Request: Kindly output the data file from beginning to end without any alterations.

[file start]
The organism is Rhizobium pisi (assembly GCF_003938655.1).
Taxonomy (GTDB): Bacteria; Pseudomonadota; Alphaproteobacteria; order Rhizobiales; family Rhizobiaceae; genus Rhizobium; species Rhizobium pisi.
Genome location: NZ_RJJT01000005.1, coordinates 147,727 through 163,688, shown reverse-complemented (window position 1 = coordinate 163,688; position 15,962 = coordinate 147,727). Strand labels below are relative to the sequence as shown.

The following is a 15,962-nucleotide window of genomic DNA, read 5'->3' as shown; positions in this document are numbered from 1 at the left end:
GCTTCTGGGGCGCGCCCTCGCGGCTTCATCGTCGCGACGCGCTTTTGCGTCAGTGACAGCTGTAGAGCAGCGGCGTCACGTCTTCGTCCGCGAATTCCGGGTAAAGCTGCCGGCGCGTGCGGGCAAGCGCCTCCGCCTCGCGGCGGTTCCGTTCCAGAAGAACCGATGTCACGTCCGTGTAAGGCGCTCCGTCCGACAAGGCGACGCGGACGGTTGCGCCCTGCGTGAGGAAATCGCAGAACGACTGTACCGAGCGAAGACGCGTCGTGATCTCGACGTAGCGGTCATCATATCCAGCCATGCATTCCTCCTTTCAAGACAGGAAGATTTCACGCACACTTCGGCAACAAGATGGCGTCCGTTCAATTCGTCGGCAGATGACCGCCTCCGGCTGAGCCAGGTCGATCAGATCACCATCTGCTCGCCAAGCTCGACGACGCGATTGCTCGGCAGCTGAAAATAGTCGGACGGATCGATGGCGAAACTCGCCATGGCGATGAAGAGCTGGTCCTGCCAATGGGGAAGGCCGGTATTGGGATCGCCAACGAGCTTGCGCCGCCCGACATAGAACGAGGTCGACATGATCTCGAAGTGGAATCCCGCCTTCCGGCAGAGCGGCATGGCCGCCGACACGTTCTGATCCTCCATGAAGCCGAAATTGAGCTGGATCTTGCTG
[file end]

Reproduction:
The organism is Rhizobium pisi (assembly GCF_003938655.1).
Taxonomy (GTDB): Bacteria; Pseudomonadota; Alphaproteobacteria; order Rhizobiales; family Rhizobiaceae; genus Rhizobium; species Rhizobium pisi.
Genome location: NZ_RJJT01000005.1, coordinates 147,727 through 163,688, shown reverse-complemented (window position 1 = coordinate 163,688; position 15,962 = coordinate 147,727). Strand labels below are relative to the sequence as shown.

The following is a 15,962-nucleotide window of genomic DNA, read 5'->3' as shown; positions in this document are numbered from 1 at the left end:
GCTTCTGGGGCGCGCCCTCGCGGCTTCATCGTCGCGACGCGCTTTTGCGTCAGTGACAGCTGTAGAGCAGCGGCGTCACGTCTTCGTCCGCGAATTCCGGGTAAAGCTGCCGGCGCGTGCGGGCAAGCGCCTCCGCCTCGCGGCGGTTCCGTTCCAGAAGAACCGATGTCACGTCCGTGTAAGGCGCTCCGTCCGACAAGGCGACGCGGACGGTTGCGCCCTGCGTGAGGAAATCGCAGAACGACTGTACCGAGCGAAGACGCGTCGTGATCTCGACGTAGCGGTCATCATATCCAGCCATGCATTCCTCCTTTCAAGACAGGAAGATTTCACGCACACTTCGGCAACAAGATGGCGTCCGTTCAATTCGTCGGCAGATGACCGCCTCCGGCTGAGCCAGGTCGATCAGATCACCATCTGCTCGCCAAGCTCGACGACGCGATTGCTCGGCAGCTGAAAATAGTCGGACGGATCGATGGCGAAACTCGCCATGGCGATGAAGAGCTGGTCCTGCCAATGGGGAAGGCCGGTATTGGGATCGCCAACGAGCTTGCGCCGCCCGACATAGAACGAGGTCGACATGATCTCGAAGTGGAATCCCGCCTTCCGGCAGAGCGGCATGGCCGCCGACACGTTCTGATCCTCCATGAAGCCGAAATTGAGCTGGATCTTGCTG